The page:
Sonar GNU/Linux merges with Vinux
Linux for blind general discussion
blinux-list at redhat.com
Tue Apr 25 14:05:56 UTC 2017
So you are asserting that users would prefer insert+t to F12? Suppose I
were to provide you with evidence that that is untrue. Would that make
any difference to you? Suppose I were to show you that the majority of
users would prefer there to be a standard set of shortcut keys for the
most common functions in screen readers even at the expense of it being
a little less intuitive, would that matter to you?
-- John Heim
On 04/24/2017 08:27 PM, Linux for blind general discussion wrote:
> It's not that I don't care about new users coming to Linux from Windows.
> It's more that I care about the new computer user who's starting with
> Linux. Why shouldn't they have the most intuitive set of key bindings
> possible? What about those that have been using Orca all along? How
> about those who are Windows users but want a more intuitive set of key
> bindings? Should screen reader developers be held back from coming up
> with new and innovative ways of doing things because they have to stick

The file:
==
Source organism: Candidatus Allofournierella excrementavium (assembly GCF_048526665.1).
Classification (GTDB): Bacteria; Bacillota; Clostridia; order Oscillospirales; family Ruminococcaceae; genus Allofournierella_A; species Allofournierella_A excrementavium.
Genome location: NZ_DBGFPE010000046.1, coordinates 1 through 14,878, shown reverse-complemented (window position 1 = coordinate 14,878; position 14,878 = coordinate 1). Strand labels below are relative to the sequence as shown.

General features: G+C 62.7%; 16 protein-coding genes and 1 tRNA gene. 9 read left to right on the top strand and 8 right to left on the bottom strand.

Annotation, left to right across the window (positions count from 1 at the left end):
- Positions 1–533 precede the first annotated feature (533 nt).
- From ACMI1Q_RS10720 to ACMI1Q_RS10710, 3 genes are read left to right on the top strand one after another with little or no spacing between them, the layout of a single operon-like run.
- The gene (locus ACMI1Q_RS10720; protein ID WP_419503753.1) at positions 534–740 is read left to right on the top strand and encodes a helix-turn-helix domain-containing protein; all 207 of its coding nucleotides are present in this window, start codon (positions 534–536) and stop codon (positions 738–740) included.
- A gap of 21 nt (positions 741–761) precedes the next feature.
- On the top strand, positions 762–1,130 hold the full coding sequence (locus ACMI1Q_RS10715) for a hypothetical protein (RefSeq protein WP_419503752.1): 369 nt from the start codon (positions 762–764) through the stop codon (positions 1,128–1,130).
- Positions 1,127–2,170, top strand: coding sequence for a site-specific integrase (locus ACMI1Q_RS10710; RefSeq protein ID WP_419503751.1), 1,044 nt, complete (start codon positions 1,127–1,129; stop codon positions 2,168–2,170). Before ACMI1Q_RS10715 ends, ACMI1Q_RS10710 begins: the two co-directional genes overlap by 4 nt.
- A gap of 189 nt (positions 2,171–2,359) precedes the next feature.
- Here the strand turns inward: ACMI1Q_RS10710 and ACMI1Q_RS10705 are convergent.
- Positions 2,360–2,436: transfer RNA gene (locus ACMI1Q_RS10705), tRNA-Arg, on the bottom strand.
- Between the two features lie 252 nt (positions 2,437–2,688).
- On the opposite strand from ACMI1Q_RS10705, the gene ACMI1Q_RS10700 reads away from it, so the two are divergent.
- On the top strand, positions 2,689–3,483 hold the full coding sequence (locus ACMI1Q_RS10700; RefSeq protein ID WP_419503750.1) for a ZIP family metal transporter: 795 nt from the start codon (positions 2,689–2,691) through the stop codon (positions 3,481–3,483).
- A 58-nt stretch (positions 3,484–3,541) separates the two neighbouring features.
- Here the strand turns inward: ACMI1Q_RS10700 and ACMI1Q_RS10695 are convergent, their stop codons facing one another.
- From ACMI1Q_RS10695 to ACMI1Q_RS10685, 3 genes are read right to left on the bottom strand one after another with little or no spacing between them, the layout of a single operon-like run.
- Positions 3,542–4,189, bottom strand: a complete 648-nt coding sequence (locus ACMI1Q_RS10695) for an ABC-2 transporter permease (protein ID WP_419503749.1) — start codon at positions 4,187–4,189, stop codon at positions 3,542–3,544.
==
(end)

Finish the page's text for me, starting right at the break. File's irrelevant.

> to an old set of key bindings that weren't even developed for their
> platform or screen reader?
> I do care about those users coming from Windows, but I'm not sure that
> should be the driving motivation for Orca's key bindings and the
> underlying features needed to support them.
> I also don't think a screen reader key mapping is the biggest issue
> keeping people from moving from Linux to Windows. There are a lot more
> moving parts to this transition then just a screen reader and it's key
> For my part, I used Windows and JAWS almost exclusively from 1997 to
> 2011. I still use it on my job today. I have no problem learning a new
> set of key bindings especially if I feel it's a better and more
> intuitive set of bindings.
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